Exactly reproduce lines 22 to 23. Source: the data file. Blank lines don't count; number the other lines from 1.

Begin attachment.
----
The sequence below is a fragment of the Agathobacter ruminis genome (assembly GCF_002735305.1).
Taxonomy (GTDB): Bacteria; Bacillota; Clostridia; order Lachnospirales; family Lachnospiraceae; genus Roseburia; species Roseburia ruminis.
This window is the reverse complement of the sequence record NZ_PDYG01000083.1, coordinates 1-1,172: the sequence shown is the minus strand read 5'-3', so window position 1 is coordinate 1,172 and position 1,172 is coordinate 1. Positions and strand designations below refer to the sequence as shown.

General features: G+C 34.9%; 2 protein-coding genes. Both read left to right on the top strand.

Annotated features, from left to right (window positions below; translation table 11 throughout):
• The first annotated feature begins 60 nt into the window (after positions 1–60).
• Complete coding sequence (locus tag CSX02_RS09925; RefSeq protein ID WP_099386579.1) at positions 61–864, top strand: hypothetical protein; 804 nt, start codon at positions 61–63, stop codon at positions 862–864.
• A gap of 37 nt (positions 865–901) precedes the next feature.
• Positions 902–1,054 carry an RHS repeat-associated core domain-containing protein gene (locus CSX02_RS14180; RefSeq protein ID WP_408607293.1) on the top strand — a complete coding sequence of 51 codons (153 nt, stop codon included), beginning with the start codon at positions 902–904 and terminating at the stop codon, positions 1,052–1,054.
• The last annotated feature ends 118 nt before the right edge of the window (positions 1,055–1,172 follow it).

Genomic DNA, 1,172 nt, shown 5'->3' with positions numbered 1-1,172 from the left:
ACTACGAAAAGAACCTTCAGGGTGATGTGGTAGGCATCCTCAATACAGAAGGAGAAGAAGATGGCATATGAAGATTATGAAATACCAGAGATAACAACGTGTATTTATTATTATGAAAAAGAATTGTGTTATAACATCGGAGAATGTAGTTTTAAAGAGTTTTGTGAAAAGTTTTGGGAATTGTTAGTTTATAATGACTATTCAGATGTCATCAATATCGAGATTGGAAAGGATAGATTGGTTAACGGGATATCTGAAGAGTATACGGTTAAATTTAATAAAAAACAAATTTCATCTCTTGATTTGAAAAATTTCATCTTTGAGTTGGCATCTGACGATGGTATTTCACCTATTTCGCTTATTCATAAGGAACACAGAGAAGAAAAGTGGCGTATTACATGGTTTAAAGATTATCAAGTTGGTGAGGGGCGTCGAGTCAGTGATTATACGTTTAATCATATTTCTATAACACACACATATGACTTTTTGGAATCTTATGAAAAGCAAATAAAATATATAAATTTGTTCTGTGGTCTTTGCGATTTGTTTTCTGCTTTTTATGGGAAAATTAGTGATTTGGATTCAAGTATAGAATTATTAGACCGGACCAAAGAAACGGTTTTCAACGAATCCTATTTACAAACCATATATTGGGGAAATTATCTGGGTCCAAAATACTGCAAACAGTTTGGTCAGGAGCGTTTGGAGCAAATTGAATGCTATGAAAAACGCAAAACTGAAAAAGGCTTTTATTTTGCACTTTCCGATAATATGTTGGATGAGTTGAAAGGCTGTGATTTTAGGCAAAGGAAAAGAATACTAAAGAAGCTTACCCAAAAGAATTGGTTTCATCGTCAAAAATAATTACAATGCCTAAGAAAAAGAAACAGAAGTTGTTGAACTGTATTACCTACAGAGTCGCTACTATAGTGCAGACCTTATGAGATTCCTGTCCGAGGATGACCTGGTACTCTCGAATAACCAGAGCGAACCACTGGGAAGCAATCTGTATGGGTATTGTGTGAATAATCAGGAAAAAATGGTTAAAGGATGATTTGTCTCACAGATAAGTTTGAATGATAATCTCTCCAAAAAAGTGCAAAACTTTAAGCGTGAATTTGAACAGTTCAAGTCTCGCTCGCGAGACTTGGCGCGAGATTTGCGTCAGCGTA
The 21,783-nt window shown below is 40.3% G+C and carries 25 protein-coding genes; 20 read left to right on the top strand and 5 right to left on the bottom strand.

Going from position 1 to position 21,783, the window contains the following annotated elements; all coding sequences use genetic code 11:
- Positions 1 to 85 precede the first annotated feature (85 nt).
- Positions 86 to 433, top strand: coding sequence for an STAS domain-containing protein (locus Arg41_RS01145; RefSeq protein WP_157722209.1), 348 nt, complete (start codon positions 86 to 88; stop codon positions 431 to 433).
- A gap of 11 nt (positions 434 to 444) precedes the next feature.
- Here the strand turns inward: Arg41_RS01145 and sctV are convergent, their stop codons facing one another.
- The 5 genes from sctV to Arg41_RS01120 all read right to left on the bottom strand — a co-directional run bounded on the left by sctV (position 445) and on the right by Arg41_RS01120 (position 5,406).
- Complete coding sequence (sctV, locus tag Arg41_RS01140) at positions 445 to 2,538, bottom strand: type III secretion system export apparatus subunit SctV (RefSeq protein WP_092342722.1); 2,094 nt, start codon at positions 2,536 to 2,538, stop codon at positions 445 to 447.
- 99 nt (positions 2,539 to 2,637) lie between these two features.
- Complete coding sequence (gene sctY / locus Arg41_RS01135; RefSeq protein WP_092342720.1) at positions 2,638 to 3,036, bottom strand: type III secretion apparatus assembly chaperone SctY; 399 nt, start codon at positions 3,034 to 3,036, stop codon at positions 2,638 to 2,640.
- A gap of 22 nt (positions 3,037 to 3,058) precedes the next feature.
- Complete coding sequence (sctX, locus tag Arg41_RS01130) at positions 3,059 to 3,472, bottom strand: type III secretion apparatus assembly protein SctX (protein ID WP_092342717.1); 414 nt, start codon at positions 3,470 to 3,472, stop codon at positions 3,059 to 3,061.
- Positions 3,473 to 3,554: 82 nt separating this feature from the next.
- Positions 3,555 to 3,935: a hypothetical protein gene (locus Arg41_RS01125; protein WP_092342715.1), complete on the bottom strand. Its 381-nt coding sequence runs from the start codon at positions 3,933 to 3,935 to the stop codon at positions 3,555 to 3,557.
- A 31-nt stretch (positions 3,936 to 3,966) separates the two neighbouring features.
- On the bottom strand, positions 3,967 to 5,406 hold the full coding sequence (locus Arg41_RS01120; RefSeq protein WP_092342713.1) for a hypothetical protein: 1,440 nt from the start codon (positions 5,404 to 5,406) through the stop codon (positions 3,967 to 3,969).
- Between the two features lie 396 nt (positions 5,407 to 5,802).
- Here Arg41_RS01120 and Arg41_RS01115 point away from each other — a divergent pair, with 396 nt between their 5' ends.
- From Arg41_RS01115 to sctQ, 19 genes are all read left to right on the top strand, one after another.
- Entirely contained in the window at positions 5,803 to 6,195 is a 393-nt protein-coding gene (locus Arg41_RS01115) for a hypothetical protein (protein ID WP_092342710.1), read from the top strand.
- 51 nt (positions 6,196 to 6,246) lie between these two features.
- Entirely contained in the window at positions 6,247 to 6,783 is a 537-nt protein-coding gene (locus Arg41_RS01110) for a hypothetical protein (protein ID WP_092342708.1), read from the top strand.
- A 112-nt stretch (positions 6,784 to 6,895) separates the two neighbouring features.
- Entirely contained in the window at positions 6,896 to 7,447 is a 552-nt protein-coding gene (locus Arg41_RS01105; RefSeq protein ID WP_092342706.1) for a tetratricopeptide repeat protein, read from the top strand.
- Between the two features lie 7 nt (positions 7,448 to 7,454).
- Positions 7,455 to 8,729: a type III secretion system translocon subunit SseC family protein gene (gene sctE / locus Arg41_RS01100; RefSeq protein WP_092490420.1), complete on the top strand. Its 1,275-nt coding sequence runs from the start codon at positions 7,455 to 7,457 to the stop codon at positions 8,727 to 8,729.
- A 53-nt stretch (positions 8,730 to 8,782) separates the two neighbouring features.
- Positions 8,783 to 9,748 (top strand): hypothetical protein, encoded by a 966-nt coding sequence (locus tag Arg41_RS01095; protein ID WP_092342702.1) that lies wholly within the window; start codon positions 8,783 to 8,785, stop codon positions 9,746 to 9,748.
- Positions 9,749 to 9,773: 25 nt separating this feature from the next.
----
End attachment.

- Complete coding sequence (gene sctY / locus Arg41_RS01135; RefSeq protein WP_092342720.1) at positions 2,638 to 3,036, bottom strand: type III secretion apparatus assembly chaperone SctY; 399 nt, start codon at positions 3,034 to 3,036, stop codon at positions 2,638 to 2,640.
- A gap of 22 nt (positions 3,037 to 3,058) precedes the next feature.